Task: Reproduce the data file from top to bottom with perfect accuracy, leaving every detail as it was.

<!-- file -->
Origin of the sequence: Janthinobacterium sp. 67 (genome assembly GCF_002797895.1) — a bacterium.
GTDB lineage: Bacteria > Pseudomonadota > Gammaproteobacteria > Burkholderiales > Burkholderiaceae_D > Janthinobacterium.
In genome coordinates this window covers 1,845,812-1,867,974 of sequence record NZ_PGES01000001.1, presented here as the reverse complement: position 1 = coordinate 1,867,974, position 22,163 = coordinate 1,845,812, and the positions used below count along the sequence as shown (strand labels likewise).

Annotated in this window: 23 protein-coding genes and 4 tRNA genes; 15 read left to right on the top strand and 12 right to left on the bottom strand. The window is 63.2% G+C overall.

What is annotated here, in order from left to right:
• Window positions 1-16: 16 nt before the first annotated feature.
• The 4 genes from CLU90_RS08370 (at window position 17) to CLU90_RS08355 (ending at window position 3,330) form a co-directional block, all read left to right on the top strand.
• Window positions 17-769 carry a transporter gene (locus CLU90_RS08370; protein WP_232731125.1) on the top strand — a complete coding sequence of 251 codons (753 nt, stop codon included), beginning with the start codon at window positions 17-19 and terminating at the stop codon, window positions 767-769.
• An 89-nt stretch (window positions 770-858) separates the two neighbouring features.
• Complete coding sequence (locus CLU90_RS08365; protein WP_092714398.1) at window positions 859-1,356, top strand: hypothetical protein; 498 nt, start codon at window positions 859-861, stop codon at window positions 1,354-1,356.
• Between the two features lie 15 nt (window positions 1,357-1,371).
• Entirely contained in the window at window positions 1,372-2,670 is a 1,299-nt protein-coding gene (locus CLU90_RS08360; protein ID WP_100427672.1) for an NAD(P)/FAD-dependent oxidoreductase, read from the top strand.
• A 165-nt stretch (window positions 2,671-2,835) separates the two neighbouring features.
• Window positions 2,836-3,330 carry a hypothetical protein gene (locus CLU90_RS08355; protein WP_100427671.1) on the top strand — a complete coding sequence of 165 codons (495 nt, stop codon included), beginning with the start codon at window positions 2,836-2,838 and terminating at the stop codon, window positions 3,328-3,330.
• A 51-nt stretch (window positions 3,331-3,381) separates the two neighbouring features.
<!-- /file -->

Origin of the sequence: Janthinobacterium sp. 67 (genome assembly GCF_002797895.1) — a bacterium.
GTDB lineage: Bacteria > Pseudomonadota > Gammaproteobacteria > Burkholderiales > Burkholderiaceae_D > Janthinobacterium.
In genome coordinates this window covers 1,845,812-1,867,974 of sequence record NZ_PGES01000001.1, presented here as the reverse complement: position 1 = coordinate 1,867,974, position 22,163 = coordinate 1,845,812, and the positions used below count along the sequence as shown (strand labels likewise).

Annotated in this window: 23 protein-coding genes and 4 tRNA genes; 15 read left to right on the top strand and 12 right to left on the bottom strand. The window is 63.2% G+C overall.

What is annotated here, in order from left to right:
• Window positions 1-16: 16 nt before the first annotated feature.
• The 4 genes from CLU90_RS08370 (at window position 17) to CLU90_RS08355 (ending at window position 3,330) form a co-directional block, all read left to right on the top strand.
• Window positions 17-769 carry a transporter gene (locus CLU90_RS08370; protein WP_232731125.1) on the top strand — a complete coding sequence of 251 codons (753 nt, stop codon included), beginning with the start codon at window positions 17-19 and terminating at the stop codon, window positions 767-769.
• An 89-nt stretch (window positions 770-858) separates the two neighbouring features.
• Complete coding sequence (locus CLU90_RS08365; protein WP_092714398.1) at window positions 859-1,356, top strand: hypothetical protein; 498 nt, start codon at window positions 859-861, stop codon at window positions 1,354-1,356.
• Between the two features lie 15 nt (window positions 1,357-1,371).
• Entirely contained in the window at window positions 1,372-2,670 is a 1,299-nt protein-coding gene (locus CLU90_RS08360; protein ID WP_100427672.1) for an NAD(P)/FAD-dependent oxidoreductase, read from the top strand.
• A 165-nt stretch (window positions 2,671-2,835) separates the two neighbouring features.
• Window positions 2,836-3,330 carry a hypothetical protein gene (locus CLU90_RS08355; protein WP_100427671.1) on the top strand — a complete coding sequence of 165 codons (495 nt, stop codon included), beginning with the start codon at window positions 2,836-2,838 and terminating at the stop codon, window positions 3,328-3,330.
• A 51-nt stretch (window positions 3,331-3,381) separates the two neighbouring features.